José María Sicilia (born 1954) is a Spanish abstractionist painter who currently resides in Paris and Soller.
Sicilia was born in Madrid and grew up in Francoist Spain. He spent his holidays in the monastery town of Escorial near the Sierra de Guadarrama. In 1975 he joined the School of Fine Arts of San Fernando in Madrid. In 1980 he moved to Paris, where he first exhibited, and in 1985 he relocated to New York, where he became a close friend of the composer John Cage.  His early work displayed an Expressionist tendency. During the 1980s he was hailed as one of the most prestigious young Spanish artists. He is known for his paintings of nature, including landscapes, insects and flowers.He has spent a large amount of time travelling in such countries as Tangier, Syria, Egypt, Morocco and India and his work is inspired by his sojourns. He is renowned for his unusual techniques such as the use of wax with lithography.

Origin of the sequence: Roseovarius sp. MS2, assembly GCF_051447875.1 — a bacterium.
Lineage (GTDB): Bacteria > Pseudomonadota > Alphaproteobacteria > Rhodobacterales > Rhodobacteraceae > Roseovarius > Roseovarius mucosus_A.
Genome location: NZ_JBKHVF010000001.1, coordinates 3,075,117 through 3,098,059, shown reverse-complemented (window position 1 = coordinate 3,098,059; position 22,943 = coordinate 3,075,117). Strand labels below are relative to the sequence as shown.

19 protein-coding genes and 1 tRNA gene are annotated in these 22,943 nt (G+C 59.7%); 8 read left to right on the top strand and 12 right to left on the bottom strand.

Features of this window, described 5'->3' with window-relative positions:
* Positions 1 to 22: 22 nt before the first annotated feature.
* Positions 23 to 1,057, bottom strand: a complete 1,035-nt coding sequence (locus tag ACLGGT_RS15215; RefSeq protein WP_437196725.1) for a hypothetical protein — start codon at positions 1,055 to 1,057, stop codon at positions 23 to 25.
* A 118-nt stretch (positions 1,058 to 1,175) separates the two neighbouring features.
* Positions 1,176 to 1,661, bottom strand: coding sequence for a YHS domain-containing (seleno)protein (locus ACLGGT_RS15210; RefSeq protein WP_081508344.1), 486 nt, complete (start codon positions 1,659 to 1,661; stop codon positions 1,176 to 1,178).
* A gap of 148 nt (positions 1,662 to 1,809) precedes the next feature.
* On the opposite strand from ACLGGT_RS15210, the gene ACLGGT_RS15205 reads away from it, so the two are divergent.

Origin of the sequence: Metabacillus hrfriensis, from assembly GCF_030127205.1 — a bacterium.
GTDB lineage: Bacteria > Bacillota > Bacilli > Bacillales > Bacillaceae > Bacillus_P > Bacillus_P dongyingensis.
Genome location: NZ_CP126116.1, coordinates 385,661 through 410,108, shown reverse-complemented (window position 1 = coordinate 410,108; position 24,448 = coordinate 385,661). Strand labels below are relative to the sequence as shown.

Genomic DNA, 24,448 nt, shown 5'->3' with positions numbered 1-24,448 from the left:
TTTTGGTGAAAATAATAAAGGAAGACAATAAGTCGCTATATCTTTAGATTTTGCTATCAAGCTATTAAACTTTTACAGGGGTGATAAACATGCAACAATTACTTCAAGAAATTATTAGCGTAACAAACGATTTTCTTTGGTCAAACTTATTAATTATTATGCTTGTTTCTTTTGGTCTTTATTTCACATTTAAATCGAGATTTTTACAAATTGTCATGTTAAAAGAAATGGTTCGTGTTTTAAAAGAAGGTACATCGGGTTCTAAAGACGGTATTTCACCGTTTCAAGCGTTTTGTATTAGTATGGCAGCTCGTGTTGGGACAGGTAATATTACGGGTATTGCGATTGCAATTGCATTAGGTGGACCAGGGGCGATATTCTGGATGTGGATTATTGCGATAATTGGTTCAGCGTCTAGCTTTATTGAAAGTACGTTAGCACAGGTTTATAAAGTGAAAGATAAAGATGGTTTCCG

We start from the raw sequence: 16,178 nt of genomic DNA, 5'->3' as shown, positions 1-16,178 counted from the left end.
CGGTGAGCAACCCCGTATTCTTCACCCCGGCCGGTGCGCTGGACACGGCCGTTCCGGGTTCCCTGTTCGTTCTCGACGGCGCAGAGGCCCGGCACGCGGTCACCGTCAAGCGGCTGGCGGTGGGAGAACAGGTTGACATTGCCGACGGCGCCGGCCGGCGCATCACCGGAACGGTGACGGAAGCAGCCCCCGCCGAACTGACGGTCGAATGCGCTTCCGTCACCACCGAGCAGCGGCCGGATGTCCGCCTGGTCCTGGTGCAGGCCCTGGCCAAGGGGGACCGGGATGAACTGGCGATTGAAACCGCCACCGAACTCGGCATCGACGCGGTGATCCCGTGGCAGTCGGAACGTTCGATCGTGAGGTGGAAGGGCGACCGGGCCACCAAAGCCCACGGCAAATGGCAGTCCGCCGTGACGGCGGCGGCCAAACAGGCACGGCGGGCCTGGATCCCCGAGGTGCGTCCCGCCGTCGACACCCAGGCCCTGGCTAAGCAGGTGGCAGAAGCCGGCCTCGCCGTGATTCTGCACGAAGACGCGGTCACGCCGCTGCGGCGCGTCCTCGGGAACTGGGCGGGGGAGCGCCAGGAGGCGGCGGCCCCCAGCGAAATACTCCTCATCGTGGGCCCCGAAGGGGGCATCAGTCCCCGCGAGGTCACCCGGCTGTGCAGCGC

Reviewing an exhibition at the Queens Museum of Art, The New York Times noted “Jose Maria Sicilia’s paintings are… refined and very seductive. His waxen surfaces create delicate plays of light and shadow. Objects appear like auras or afterimages through the translucent veneers.” He has displayed at the Musee d’Art Contemporain (Bordeaux, 2001), Musee des Beaux-Arts (Caen, 2000), Venice Biennale (1986), Centro Atlantico de Arte Moderno, Gran Canaria and Mohamed Mahmoud Khalil Museum, Cairo. He also held multiple exhibitions in Japan, first in 1988, based in galleries in Nagasaki, Kyoto, Tokyo and most recently in Fukushima, in the wake of the 2011 tsunami and earthquake in the area. In 1989 he received the National Award for Plastic Arts from the Spanish Ministry of Culture.